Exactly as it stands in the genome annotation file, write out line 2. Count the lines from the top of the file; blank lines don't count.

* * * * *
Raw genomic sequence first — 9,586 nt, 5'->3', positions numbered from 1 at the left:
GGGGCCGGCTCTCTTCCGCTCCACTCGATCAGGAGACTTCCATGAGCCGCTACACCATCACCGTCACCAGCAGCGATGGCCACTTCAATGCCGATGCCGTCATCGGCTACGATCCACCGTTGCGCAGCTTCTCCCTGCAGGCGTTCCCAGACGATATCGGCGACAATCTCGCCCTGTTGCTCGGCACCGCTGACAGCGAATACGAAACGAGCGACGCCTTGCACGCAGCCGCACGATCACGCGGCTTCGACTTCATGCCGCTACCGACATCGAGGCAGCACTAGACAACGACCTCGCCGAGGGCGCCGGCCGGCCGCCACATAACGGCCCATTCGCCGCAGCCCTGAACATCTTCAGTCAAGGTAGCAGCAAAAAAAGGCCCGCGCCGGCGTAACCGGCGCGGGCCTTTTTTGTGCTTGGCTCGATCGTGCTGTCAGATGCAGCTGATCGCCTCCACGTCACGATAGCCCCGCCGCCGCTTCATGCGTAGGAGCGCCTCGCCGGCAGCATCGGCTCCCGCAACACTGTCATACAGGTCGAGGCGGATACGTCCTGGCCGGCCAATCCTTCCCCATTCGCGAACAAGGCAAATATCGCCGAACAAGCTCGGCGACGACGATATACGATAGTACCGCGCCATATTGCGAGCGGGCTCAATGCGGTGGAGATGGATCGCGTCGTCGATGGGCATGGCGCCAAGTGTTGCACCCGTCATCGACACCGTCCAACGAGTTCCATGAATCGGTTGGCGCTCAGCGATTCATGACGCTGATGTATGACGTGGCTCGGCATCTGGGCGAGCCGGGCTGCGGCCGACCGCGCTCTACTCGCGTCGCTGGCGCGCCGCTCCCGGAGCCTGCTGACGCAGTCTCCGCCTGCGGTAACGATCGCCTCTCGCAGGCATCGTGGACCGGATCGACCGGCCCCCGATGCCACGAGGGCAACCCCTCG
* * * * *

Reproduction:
GGGGCCGGCTCTCTTCCGCTCCACTCGATCAGGAGACTTCCATGAGCCGCTACACCATCACCGTCACCAGCAGCGATGGCCACTTCAATGCCGATGCCGTCATCGGCTACGATCCACCGTTGCGCAGCTTCTCCCTGCAGGCGTTCCCAGACGATATCGGCGACAATCTCGCCCTGTTGCTCGGCACCGCTGACAGCGAATACGAAACGAGCGACGCCTTGCACGCAGCCGCACGATCACGCGGCTTCGACTTCATGCCGCTACCGACATCGAGGCAGCACTAGACAACGACCTCGCCGAGGGCGCCGGCCGGCCGCCACATAACGGCCCATTCGCCGCAGCCCTGAACATCTTCAGTCAAGGTAGCAGCAAAAAAAGGCCCGCGCCGGCGTAACCGGCGCGGGCCTTTTTTGTGCTTGGCTCGATCGTGCTGTCAGATGCAGCTGATCGCCTCCACGTCACGATAGCCCCGCCGCCGCTTCATGCGTAGGAGCGCCTCGCCGGCAGCATCGGCTCCCGCAACACTGTCATACAGGTCGAGGCGGATACGTCCTGGCCGGCCAATCCTTCCCCATTCGCGAACAAGGCAAATATCGCCGAACAAGCTCGGCGACGACGATATACGATAGTACCGCGCCATATTGCGAGCGGGCTCAATGCGGTGGAGATGGATCGCGTCGTCGATGGGCATGGCGCCAAGTGTTGCACCCGTCATCGACACCGTCCAACGAGTTCCATGAATCGGTTGGCGCTCAGCGATTCATGACGCTGATGTATGACGTGGCTCGGCATCTGGGCGAGCCGGGCTGCGGCCGACCGCGCTCTACTCGCGTCGCTGGCGCGCCGCTCCCGGAGCCTGCTGACGCAGTCTCCGCCTGCGGTAACGATCGCCTCTCGCAGGCATCGTGGACCGGATCGACCGGCCCCCGATGCCACGAGGGCAACCCCTCG